*123 After all this occurred, the losing party (the original appellee) filed a motion in the court of appeals to vacate its judgment of reversal on the grounds (raised for the first time) that the original notice of appeal was not timely filed, the appellate courts therefore having lacked subject matter jurisdiction. The court denied the motion, holding that its earlier ruling on the merits was necessarily an implied determination that it had jurisdiction. The court went on to say:

 
"If this final adjudication was erroneous, it was subject to correction upon review in a higher court, or upon rehearing in this court. But such a judgment, whether erroneous or not, becomes res judicata." Id., 274 F.2d at 277.

Later, in dicta specifically applicable to the present case, the court observed:

 
". . . [I]t may properly be said that existence of diversity of citizenship . . . is a prerequisite to the jurisdiction of a federal court; but it is also clear that if the court in question determines that these requirements are satisfied, and that it has jurisdiction, it is certain that such a determination, even if demonstrably wrong, is not a nullity or a truly void judgment, for it cannot be questioned collaterally." Id., 274 F.2d at 279 (emphasis added).

The many cases defendant cites involving dismissals by a court upon finding that it lacked subject matter jurisdiction almost all involve action taken prior to final judgment (i. e., while still before the district court or while on direct appeal). See, e. g., American Fire & Cas. Co. v. Finn, 341 U.S. 6, 71 S. Ct. 534, 95 L. Ed. 702 (1951) (direct appeal); Eisler v. Stritzler, 535 F.2d 148 (1st Cir. 1976) (jurisdiction first attacked in district court before entry of judgment); Basso v. Utah P & L Co., 495 F.2d 906 (10th Cir. 1974) (direct appeal; motion to vacate judgment filed along with timely notice of appeal); Travis Mills Corp. v. Square D. Co., 67 F.R.D. 22 (E.D.Pa.1975) (jurisdiction first attacked in district court in timely motions for judgment NOV or new trial); Blanchard v. Terry & Wright, Inc., 218 F. Supp. 910 (D.Ky.1963), aff'd, 6 Cir., 331 F.2d 467 (1964), cert. denied, 379 U.S. 831, 85 S. Ct. 62, 13 L. Ed. 2d 40 (1964) (jurisdiction first attacked in district court during time to appeal). But see Jordan v. Gilligan, 500 F.2d 701 (6th Cir. 1974), cert. denied, 421 U.S. 991, 95 S. Ct. 1996, 44 L. Ed. 2d 481 (1975) (judgment vacated on Rule 60(b) motion upon Eleventh Amendment grounds).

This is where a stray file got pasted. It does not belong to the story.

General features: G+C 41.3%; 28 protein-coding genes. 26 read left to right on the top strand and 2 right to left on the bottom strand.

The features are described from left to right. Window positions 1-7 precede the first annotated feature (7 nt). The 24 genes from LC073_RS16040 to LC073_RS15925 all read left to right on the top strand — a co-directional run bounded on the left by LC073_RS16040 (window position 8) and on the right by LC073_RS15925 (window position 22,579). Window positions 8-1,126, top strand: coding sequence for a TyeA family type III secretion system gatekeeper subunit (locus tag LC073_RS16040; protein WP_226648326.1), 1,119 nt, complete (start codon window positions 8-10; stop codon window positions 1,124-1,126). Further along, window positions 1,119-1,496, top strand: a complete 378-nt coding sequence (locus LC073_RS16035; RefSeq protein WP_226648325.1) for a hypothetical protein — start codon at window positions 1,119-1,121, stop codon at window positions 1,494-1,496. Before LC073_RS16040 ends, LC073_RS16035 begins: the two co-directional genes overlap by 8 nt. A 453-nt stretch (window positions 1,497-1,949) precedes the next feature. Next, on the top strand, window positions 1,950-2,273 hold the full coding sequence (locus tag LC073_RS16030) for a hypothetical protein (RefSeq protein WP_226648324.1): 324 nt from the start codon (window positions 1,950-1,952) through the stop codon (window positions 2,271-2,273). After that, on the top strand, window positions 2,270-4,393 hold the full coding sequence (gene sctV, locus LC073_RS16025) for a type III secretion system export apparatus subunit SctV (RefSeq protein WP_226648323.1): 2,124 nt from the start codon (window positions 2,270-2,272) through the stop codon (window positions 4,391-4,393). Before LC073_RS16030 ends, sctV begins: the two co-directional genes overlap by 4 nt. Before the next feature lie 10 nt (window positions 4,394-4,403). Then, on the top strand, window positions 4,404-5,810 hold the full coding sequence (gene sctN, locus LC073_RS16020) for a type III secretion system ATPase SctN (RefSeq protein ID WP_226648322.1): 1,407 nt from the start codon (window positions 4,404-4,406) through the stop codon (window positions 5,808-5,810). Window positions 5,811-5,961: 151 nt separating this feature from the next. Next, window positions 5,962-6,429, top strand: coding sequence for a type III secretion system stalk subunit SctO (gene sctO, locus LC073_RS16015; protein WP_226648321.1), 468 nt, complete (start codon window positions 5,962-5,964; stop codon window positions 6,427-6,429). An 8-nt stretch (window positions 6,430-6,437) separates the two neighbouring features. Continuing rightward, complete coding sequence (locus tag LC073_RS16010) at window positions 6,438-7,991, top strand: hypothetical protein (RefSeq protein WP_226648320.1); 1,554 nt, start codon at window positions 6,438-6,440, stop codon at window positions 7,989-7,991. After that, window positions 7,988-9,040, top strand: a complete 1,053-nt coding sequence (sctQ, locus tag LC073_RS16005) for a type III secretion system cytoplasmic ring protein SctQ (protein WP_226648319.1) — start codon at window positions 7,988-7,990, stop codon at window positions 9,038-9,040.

Once final judgment is entered, however, the situation is different. At this stage, when the proceedings are completed, the federal court has expressly or impliedly found that it has subject matter jurisdiction and the parties have exhausted or waived (by inaction) their rights to review such finding. The finding is thus res judicata. Put another way, the district court has jurisdiction to determine its subject matter jurisdiction over an action. The general principle is stated by Professor Moore as follows:

 
"Apart, then, from the case where the court's action is a usurpation of power, the general proposition is that if the federal court . . . has the requisite jurisdiction over the defendant or res as the type of action warrants, it has jurisdiction to determine whether it has jurisdiction over the subject matter. . ." 7 Moore's Federal Practice ¶ 60.25[2] at 306.

See also 11 C. Wright & A. Miller, Federal Practice & Procedure § 2862 at 201.

A judgment is void and thus subject to collateral attack, or to vacation under Fed.R.Civ.P. 60(b) (4), when the finding by the district court of subject matter jurisdiction is a "rare instance of a clear usurpation of power." Lubben v. Selective Service System, 453 F.2d 645, 649 (1st Cir. 1972). Such a usurpation occurs when a court purports to act beyond its competency, that is, when it acts in a type of case not within its power. See Restatement, Judgments § 7 (1942). An apparent example of such "usurpation" occurred in Jordan v. Gilligan, supra. But where a court acts in a type of case within its competency (e. g., diversity case), has personal jurisdiction over the parties, and erroneously finds that the particular case falls within its general grant of *124 authority, the judgment is not void. A comment to the Restatement covers the precise situation as follows: